301
    N.Ireland
    the Long Goodbye

    TF,
    you have made me think about what has happened to us in the last 10 years.
    For about 9 years this AD robbed me of my husband and friend. He didnt allow me close and sometimes, to be truthful , it was difficult to accept that what was happening was always Ad related. We were both constantly moving from one trauma to the next.
    Within the last year as he enters his next stage of Ad I get glimpses of my loving husband( small reactions but massive feelings).I can get close which allows us to be at peace with each other even in the silence.
    So the long farewell has given us both the peace and love we always had, but had got lost in the hell of Ad.
    Thanks TF youve helped.
    Pat
     
  9. Margarita

    Margarita Registered User

    Feb 17, 2006
    10,824
    london
    It made me cry when I read you post TF, as I USEto feel exactly like that.

    when WhocaresSaid
    I thought how lucky , I never new that or mum me .


    I say USE to because when I felt like that it use to bring on a guilt trip for me, in any area of my own outside life without mum . So I can not Indulge in thinking like that anymore as all I would do is cry & feel guilt & there I was thinking I had let it all go , but it still brings Tears to my eyes with unresolved issues from my past , dose it ever stop I wonder ? So AD has been a blessing for me , giving me time with my mum geting to know/understand her past why she was like that ,But now I feel it will never make up for the childhood/adulthood love friendship I have with her now that I never had with her then

    So I sing to my self singing words of Wisdom let it be let it be .

    Thank-you TF for shareing Its been very thought provoking ,since you first posted this thread
     
  10. Tender Face

    Tender Face Account Closed

    Mar 14, 2006
    5,379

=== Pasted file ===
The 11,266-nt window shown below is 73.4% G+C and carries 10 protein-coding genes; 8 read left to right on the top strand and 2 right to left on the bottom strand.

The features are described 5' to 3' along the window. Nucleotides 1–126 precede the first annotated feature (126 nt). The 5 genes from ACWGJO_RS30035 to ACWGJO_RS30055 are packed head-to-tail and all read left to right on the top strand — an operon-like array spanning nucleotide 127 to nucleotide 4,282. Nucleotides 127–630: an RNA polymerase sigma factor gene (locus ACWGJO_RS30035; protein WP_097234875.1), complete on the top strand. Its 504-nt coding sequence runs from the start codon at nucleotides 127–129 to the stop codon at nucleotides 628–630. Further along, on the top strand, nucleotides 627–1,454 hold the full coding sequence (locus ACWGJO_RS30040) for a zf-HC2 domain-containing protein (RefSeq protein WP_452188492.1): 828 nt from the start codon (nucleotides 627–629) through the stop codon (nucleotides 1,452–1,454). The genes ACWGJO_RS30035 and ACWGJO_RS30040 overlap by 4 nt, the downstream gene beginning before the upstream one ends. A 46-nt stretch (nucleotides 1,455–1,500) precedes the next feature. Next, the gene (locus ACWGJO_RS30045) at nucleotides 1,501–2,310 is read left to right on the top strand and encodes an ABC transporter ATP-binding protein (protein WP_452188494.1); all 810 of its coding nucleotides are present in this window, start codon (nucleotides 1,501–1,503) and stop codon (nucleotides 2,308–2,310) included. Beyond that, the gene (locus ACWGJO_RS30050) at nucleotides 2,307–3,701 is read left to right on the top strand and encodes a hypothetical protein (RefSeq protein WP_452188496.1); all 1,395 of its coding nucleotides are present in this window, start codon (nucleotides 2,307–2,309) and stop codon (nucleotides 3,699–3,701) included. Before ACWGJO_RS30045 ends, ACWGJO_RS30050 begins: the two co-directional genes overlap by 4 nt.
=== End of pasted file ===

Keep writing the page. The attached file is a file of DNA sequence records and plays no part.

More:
NW England
    Thanks all for the responses to this.

    (Whocares – I feared what I felt compelled to say may be distressing to some – hence the exclamation on my post. You are naturally ‘raw’ – but so brave and thank you for responding publicly to this thread).

    I am sure you – as all others - will appreciate I am not exactly going about life with a huge grin on my face about this situation. It is simply my personal way of trying to find some good out of any evil (my coping mechanism – although it often fails me – and anyone who had seen me with mum over the last 48 hours would have seen me at my most pessimistic, snarling, horrible ‘worst’ – given she has been at her belligerent best… and ‘overwhelming love’ – from either side - just didn’t come into the equation!)

    In part, I think the compulsion to start this thread has been my own recognition that I am experiencing personally the converse of ‘darkest hour before the dawn’, and instead appreciating that I have gained some ‘Utopian’ sunrise which I recognise, thanks to people sharing what they do here, that I MUST save to help me when the darker hours come.

    How I wish I had had unconditional love from my mum throughout the years. How sad it is that I seemed to have gained, only now, her appreciation of anything I attempt. How sad it is, that only now, because she recognises when lucid, just how vulnerable she is, just what I do for her, that she actually NEEDS me and that I am not just a ‘trophy’ child. I have noted previous comments about AD ‘magnifying’ behaviours – just now, I feel it is ‘tempering’ mum’s life-long critical view of me…. All I ever craved from her was to be appreciated and encouraged (which my dad seemed to do without effort!) – how tragic it has come ‘to this’ before it should happen……. How pathetic! 43 and still trying desperately to be the ‘perfect child’……

    For now, I just want to appreciate this special sunrise and ‘bank the memory of it’ for the seemingly inevitable rainy days ahead.

    I would never have appreciated this dawn so much, had it not been for learning from some very special people on TP.

    Hugs, all, Karen, x